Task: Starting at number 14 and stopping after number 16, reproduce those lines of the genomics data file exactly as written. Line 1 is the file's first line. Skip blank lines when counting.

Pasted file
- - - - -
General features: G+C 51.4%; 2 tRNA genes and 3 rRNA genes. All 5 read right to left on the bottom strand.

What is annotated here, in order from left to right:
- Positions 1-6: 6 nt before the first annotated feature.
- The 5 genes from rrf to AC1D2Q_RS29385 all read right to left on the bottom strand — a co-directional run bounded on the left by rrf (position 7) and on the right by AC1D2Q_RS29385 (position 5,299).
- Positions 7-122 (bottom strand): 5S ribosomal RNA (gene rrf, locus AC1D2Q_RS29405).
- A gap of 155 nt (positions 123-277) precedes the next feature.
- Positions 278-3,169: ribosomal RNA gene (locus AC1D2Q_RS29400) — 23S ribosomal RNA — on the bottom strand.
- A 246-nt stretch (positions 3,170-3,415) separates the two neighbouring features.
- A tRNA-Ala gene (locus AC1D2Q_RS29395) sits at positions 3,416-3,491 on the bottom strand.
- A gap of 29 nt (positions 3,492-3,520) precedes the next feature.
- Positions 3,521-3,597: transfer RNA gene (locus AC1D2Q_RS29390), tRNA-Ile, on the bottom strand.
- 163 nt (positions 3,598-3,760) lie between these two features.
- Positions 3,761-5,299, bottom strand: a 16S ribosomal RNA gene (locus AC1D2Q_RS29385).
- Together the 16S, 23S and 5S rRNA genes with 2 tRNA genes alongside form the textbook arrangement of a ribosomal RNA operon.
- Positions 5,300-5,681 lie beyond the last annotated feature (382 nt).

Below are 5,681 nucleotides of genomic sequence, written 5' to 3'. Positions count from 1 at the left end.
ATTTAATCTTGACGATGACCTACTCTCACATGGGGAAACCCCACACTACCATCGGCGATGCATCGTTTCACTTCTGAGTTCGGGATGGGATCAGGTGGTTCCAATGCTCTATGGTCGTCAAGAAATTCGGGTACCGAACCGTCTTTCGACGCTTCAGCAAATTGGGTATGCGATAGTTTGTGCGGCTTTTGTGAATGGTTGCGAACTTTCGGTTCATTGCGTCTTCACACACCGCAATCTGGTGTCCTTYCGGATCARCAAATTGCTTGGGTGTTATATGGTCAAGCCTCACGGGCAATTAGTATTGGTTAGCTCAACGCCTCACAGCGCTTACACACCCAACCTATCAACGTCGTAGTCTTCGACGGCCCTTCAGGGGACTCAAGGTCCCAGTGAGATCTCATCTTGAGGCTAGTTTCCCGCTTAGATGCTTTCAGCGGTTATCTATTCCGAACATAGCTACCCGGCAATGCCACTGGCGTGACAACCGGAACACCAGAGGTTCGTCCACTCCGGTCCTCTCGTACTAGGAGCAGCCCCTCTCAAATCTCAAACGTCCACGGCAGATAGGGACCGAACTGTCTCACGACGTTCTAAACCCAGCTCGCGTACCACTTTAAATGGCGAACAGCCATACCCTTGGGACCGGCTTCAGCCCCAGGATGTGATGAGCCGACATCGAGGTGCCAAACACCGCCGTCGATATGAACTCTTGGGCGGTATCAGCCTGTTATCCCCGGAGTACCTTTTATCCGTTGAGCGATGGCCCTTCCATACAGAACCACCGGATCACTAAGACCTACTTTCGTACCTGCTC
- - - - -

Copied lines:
- Together the 16S, 23S and 5S rRNA genes with 2 tRNA genes alongside form the textbook arrangement of a ribosomal RNA operon.
- Positions 5,300-5,681 lie beyond the last annotated feature (382 nt).

Below are 5,681 nucleotides of genomic sequence, written 5' to 3'. Positions count from 1 at the left end.